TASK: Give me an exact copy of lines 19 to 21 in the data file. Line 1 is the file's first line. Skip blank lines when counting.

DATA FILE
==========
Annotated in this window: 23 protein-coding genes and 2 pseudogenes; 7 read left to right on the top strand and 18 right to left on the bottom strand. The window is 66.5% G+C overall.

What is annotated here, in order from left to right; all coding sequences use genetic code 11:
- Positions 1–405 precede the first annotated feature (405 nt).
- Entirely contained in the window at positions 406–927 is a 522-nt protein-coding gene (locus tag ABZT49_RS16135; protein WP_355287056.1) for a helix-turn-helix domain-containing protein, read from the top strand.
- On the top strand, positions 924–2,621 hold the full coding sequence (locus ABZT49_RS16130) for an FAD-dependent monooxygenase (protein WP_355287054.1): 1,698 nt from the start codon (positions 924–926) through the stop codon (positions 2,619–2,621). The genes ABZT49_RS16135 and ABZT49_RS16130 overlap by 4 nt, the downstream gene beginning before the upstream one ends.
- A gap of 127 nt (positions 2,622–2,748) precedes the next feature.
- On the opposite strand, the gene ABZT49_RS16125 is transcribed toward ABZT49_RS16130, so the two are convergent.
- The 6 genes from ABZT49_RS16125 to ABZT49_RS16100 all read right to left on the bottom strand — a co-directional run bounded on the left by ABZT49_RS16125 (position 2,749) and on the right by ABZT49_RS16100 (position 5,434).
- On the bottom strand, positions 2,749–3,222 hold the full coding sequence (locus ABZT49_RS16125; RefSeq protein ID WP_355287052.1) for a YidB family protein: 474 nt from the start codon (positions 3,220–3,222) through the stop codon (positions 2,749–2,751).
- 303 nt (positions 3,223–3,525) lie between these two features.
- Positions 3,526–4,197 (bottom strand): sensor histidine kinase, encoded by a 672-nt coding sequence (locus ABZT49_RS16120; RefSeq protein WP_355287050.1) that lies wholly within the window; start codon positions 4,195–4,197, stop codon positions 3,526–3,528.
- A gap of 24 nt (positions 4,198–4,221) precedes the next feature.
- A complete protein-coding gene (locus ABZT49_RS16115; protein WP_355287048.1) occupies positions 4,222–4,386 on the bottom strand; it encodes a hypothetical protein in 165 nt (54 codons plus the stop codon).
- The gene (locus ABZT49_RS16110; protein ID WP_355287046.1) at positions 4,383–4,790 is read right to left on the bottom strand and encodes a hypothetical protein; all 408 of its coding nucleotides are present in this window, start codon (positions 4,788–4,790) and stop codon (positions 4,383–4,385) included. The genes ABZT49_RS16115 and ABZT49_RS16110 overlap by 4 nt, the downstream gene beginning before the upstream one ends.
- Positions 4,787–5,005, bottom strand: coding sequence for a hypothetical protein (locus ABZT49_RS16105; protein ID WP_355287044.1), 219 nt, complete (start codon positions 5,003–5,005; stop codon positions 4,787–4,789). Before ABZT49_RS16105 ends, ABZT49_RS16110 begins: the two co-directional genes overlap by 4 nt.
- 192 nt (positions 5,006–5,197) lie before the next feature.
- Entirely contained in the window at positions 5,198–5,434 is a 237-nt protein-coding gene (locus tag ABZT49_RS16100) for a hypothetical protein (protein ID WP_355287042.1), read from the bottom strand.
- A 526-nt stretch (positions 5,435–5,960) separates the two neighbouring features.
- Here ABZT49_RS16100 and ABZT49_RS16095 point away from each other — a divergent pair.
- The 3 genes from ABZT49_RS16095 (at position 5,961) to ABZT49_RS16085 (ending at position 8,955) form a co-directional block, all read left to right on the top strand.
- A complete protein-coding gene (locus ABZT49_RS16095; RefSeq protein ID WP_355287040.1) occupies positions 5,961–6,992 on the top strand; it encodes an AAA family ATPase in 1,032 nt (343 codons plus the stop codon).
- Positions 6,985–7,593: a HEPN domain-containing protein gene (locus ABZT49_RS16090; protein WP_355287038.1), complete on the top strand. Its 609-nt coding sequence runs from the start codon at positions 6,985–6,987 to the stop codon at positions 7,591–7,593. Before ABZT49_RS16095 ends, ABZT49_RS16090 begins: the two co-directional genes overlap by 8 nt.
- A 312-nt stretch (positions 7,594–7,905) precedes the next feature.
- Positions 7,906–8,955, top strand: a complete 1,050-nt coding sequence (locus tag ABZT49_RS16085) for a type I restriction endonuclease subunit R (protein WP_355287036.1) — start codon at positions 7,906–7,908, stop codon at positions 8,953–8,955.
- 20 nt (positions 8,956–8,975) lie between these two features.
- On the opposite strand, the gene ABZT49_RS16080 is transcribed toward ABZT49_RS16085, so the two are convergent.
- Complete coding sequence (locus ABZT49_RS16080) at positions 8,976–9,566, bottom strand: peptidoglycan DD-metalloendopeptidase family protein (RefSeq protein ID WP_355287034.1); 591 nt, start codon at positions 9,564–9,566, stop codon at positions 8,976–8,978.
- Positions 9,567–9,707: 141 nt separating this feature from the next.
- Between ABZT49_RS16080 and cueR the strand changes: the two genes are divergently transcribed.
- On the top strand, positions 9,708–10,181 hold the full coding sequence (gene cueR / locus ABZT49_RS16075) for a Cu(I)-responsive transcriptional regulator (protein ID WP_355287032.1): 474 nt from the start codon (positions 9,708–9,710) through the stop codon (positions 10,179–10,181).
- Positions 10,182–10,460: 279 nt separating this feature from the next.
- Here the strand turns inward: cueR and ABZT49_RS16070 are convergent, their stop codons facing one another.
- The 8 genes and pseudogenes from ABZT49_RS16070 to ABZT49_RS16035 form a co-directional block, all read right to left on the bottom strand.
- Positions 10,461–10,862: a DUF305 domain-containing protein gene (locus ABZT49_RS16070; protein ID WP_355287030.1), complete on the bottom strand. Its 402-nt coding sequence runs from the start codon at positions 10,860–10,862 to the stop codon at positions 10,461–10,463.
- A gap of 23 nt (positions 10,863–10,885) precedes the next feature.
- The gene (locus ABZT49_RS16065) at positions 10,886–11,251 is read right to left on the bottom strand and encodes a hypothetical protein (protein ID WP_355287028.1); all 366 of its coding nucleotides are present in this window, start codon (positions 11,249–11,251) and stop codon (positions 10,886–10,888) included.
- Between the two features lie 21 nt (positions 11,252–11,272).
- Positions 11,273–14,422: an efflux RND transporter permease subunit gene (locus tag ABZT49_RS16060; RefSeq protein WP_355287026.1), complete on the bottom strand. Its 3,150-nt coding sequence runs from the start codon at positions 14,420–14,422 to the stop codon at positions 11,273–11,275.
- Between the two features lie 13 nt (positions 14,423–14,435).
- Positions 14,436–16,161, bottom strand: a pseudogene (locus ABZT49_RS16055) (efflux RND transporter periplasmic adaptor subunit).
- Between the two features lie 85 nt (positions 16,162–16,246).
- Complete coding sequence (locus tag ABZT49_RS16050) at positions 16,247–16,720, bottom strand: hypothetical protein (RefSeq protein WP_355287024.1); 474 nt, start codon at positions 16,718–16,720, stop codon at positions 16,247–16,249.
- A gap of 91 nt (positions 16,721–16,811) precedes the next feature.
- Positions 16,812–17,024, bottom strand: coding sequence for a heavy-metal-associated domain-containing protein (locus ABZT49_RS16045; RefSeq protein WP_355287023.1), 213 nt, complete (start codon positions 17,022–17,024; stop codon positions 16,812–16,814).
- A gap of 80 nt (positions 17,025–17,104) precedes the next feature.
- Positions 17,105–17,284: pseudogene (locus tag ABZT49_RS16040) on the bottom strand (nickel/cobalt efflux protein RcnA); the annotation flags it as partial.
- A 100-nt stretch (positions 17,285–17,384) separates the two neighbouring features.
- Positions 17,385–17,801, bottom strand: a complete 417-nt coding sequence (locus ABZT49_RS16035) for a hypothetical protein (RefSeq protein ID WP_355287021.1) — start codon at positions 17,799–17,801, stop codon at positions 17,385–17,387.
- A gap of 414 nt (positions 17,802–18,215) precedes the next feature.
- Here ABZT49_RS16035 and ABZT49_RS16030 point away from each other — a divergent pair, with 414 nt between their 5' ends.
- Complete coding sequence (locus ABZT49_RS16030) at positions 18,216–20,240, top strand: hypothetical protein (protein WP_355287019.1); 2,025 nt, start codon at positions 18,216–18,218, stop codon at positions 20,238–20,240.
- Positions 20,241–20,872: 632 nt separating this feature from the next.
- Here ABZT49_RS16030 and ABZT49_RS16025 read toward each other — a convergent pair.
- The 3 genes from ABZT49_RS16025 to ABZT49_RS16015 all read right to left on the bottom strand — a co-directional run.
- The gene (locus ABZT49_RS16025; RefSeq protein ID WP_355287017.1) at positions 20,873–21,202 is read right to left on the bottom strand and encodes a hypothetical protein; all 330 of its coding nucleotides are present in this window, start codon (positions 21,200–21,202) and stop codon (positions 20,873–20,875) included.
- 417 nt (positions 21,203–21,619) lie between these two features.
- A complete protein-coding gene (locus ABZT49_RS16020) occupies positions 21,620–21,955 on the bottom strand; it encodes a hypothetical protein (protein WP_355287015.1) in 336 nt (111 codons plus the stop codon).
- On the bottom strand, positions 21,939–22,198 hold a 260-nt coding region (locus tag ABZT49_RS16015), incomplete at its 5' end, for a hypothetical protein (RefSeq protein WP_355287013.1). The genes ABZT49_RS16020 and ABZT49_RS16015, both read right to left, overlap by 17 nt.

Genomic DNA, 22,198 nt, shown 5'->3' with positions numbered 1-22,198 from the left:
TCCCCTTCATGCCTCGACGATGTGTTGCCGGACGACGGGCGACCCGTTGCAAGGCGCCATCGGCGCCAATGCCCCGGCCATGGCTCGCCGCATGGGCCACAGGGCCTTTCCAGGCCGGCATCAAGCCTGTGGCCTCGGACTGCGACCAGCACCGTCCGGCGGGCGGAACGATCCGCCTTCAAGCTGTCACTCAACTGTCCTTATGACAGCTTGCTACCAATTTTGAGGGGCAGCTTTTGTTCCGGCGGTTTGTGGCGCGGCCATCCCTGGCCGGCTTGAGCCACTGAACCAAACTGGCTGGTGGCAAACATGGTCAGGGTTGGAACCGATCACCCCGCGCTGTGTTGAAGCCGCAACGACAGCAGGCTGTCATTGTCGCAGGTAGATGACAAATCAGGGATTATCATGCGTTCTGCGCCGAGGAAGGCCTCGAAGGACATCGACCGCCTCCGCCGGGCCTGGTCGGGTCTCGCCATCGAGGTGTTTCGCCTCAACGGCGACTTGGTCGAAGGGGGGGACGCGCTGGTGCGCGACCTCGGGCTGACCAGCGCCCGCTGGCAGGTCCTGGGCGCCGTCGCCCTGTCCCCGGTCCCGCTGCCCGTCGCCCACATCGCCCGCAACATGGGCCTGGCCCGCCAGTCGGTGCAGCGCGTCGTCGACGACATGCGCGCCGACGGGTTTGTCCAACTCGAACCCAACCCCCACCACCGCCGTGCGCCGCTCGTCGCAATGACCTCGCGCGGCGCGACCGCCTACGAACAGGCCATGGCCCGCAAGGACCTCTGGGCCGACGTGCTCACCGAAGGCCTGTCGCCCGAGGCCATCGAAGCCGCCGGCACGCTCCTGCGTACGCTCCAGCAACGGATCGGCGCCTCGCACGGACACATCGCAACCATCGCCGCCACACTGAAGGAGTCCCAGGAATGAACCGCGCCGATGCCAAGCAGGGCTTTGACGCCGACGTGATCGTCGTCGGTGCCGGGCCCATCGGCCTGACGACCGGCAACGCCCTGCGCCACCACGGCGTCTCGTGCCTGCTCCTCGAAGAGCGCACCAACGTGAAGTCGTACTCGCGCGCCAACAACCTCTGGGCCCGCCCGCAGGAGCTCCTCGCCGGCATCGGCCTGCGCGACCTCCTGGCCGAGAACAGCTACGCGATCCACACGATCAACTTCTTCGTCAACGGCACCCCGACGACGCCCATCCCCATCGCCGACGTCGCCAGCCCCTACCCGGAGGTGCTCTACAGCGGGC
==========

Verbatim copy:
- Here ABZT49_RS16100 and ABZT49_RS16095 point away from each other — a divergent pair.
- The 3 genes from ABZT49_RS16095 (at position 5,961) to ABZT49_RS16085 (ending at position 8,955) form a co-directional block, all read left to right on the top strand.
- A complete protein-coding gene (locus ABZT49_RS16095; RefSeq protein ID WP_355287040.1) occupies positions 5,961–6,992 on the top strand; it encodes an AAA family ATPase in 1,032 nt (343 codons plus the stop codon).